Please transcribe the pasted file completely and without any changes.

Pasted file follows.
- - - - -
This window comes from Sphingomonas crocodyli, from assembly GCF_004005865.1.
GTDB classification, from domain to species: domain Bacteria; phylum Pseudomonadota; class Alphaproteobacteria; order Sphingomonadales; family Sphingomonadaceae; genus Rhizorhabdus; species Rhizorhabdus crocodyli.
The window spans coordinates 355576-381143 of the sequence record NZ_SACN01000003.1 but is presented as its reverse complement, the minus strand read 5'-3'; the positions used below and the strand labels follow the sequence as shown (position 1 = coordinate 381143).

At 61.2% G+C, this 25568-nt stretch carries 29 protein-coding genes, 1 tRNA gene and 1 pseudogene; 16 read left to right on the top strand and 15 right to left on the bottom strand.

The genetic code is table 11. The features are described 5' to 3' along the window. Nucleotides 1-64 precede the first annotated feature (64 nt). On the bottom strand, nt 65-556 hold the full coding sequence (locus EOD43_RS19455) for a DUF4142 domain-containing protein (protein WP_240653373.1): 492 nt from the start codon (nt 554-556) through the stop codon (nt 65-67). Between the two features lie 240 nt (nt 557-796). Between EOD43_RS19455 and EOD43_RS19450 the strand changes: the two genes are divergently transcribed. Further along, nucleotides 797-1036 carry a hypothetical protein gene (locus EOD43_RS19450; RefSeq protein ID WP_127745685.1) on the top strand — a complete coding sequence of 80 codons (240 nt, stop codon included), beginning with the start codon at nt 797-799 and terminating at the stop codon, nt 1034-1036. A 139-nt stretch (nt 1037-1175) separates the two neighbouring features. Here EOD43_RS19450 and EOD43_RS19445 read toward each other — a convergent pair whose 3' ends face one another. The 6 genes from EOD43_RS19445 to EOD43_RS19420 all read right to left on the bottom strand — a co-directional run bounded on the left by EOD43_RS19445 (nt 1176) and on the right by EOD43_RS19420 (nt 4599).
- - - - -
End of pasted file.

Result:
This window comes from Sphingomonas crocodyli, from assembly GCF_004005865.1.
GTDB classification, from domain to species: domain Bacteria; phylum Pseudomonadota; class Alphaproteobacteria; order Sphingomonadales; family Sphingomonadaceae; genus Rhizorhabdus; species Rhizorhabdus crocodyli.
The window spans coordinates 355576-381143 of the sequence record NZ_SACN01000003.1 but is presented as its reverse complement, the minus strand read 5'-3'; the positions used below and the strand labels follow the sequence as shown (position 1 = coordinate 381143).

At 61.2% G+C, this 25568-nt stretch carries 29 protein-coding genes, 1 tRNA gene and 1 pseudogene; 16 read left to right on the top strand and 15 right to left on the bottom strand.

The genetic code is table 11. The features are described 5' to 3' along the window. Nucleotides 1-64 precede the first annotated feature (64 nt). On the bottom strand, nt 65-556 hold the full coding sequence (locus EOD43_RS19455) for a DUF4142 domain-containing protein (protein WP_240653373.1): 492 nt from the start codon (nt 554-556) through the stop codon (nt 65-67). Between the two features lie 240 nt (nt 557-796). Between EOD43_RS19455 and EOD43_RS19450 the strand changes: the two genes are divergently transcribed. Further along, nucleotides 797-1036 carry a hypothetical protein gene (locus EOD43_RS19450; RefSeq protein ID WP_127745685.1) on the top strand — a complete coding sequence of 80 codons (240 nt, stop codon included), beginning with the start codon at nt 797-799 and terminating at the stop codon, nt 1034-1036. A 139-nt stretch (nt 1037-1175) separates the two neighbouring features. Here EOD43_RS19450 and EOD43_RS19445 read toward each other — a convergent pair whose 3' ends face one another. The 6 genes from EOD43_RS19445 to EOD43_RS19420 all read right to left on the bottom strand — a co-directional run bounded on the left by EOD43_RS19445 (nt 1176) and on the right by EOD43_RS19420 (nt 4599).